I think part of my problem is because Swift 4 has changed the way things like @objc work.

There are a lot of tutorials floating around, with a lot of different values, and I can't pick my way between what used to work in what version enough to figure out how to make it work in this version.

let delegate = UIApplication.shared.delegate as! AppDelegate
delegate.addObserver(self, forKeyPath: #keyPath(AppDelegate.session), options: [], context: nil)
// Warning: Argument of #keyPath refers to non-'@objc' property 'session'

Adding @objc to the var declaration just informs me that APISession can't be referenced in Objective-C. That seems to lead down the path towards requiring me to expose every class / variable I want to use this tool with to Obj-C, and that just seems backwards -- this is a newer feature, as I understand it, and it's just odd that Apple wouldn't make it work natively in Swift. Which, to me, suggests I'm misunderstanding or misapplying something, somewhere, somehow.

  • 1
    I know, it's feels like going backward. Any observable needs to inherit from NSObject. – Rikesh Subedi Nov 18 '17 at 2:18
  • 3
    KVO requires the Obj-C runtime to do isa swizzling (and it has always required this), so if you want to observe a property, that property needs to be @objc dynamic. The only thing that Swift 4 has changed here is that @objc is no longer inferred in many places (compare stackoverflow.com/q/44390378/2976878). You may want to consider using willSet/didSet over KVO. – Hamish Nov 18 '17 at 16:26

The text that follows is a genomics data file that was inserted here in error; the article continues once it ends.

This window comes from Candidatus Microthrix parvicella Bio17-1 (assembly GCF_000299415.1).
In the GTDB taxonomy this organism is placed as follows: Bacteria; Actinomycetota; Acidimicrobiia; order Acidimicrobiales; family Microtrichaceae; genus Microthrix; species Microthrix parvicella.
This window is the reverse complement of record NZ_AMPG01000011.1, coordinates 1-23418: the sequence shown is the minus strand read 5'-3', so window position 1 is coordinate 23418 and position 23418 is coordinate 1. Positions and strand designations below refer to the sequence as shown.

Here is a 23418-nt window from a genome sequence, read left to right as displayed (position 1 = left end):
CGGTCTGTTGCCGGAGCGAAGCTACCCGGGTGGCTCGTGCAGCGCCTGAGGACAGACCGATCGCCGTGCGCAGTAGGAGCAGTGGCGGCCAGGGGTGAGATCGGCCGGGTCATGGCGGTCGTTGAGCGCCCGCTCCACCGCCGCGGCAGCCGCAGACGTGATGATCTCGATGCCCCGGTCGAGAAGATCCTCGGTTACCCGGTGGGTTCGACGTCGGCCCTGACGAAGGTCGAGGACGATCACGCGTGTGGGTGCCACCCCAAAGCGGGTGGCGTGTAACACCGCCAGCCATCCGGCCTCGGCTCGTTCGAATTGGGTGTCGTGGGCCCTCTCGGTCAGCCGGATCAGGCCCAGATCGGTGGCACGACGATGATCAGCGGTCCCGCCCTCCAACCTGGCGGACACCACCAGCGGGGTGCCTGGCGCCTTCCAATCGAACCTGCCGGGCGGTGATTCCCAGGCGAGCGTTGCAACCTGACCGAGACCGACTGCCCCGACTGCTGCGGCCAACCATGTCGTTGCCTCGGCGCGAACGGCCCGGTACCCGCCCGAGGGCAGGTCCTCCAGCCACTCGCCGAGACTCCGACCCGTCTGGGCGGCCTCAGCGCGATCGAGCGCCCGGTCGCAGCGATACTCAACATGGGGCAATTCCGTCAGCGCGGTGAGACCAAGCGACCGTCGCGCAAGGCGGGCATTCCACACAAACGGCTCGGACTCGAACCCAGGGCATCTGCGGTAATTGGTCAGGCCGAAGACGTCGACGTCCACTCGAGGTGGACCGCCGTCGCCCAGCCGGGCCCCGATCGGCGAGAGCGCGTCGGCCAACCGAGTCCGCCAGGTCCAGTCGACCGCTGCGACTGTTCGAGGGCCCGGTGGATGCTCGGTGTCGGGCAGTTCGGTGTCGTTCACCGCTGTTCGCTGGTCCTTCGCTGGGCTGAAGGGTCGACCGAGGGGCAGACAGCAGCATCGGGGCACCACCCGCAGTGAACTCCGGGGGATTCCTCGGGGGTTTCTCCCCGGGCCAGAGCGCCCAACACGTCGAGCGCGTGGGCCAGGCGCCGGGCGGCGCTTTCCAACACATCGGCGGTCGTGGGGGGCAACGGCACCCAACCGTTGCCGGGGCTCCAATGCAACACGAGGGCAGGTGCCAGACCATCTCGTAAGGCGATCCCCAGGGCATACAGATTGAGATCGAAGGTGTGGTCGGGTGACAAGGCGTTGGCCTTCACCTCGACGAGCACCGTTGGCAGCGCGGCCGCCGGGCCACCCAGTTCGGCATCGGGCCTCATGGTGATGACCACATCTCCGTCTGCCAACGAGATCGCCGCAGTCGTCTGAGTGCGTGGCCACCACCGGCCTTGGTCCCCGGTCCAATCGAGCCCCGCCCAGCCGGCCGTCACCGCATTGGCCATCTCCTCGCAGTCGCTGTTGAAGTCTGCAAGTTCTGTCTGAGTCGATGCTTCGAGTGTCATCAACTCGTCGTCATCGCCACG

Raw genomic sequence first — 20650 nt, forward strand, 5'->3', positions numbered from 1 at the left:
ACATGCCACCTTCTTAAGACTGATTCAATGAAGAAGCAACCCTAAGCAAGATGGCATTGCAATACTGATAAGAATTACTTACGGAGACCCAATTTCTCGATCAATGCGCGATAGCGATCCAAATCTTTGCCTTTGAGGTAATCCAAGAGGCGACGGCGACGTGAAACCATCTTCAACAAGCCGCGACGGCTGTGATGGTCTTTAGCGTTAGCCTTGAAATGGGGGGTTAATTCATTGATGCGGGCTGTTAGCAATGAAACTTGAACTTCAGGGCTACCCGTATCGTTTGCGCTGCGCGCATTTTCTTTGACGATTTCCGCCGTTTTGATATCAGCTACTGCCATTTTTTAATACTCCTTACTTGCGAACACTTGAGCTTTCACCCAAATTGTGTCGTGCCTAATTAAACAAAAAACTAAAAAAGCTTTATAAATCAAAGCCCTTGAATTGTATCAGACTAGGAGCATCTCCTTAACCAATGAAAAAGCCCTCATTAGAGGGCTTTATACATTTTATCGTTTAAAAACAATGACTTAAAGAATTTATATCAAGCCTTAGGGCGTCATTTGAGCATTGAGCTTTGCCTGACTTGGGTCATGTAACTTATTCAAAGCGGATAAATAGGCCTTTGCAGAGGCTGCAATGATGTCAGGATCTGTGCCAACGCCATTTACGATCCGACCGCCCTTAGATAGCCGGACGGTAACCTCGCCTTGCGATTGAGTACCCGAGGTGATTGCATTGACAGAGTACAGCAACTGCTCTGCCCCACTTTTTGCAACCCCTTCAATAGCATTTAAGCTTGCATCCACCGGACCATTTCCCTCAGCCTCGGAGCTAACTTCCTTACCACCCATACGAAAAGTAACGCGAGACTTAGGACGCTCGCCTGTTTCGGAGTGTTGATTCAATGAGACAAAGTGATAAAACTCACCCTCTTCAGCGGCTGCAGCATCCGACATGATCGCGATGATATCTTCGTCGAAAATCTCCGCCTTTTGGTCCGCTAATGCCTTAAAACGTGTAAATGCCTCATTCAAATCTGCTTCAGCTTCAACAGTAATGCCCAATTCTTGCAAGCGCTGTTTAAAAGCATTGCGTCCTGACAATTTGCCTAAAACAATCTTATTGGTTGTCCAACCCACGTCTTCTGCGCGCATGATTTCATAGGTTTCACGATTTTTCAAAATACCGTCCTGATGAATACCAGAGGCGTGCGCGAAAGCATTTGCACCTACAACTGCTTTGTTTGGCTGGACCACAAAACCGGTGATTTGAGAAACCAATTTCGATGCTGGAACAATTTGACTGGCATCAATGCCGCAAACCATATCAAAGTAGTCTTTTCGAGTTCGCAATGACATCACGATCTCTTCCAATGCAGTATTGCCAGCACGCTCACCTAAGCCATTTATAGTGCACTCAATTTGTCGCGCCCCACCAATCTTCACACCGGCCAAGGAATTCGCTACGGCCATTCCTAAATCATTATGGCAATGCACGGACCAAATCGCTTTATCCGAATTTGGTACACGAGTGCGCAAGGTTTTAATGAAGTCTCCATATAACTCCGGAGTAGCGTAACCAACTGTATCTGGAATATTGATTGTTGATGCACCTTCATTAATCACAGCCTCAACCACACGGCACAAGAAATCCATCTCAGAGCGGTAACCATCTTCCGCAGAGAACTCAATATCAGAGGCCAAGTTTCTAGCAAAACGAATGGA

• @Hamish the big reason I wanted to go with KVO is because my goal was to allow me to observe the value of a property in my app delegate ('is logged in') in a view controller and trigger certain events when login status changes. ViewController in question is stuck being close to the root of my tree, below my login view, so I can't rely on didLoad, and I don't want to trigger the code in question on willAppear. I didn't want to give the delegate a delegate, so this seemed easiest. In this case, it looks like I'm going to have to hook in through notification center instead. – RonLugge Nov 19 '17 at 19:03
up vote 2 down vote accepted

According to the docs:

In Objective-C, a key is a string that identifies a specific property of an object. A key path is a string of dot-separated keys that specifies a sequence of object properties to traverse.

Significantly, the discussion of #keyPath is found in a section titled "Interacting with Objective-C APIs". KVO and KVC are Objective-C features.

All the examples in the docs show Swift classes which inherit from NSObject.

Finally, when you type #keyPath in Xcode, the autocomplete tells you it is expecting an @objc property sequence.

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Expressions entered using #keyPath will be checked by the compiler (good!), but this doesn't remove the dependency on Objective-C.

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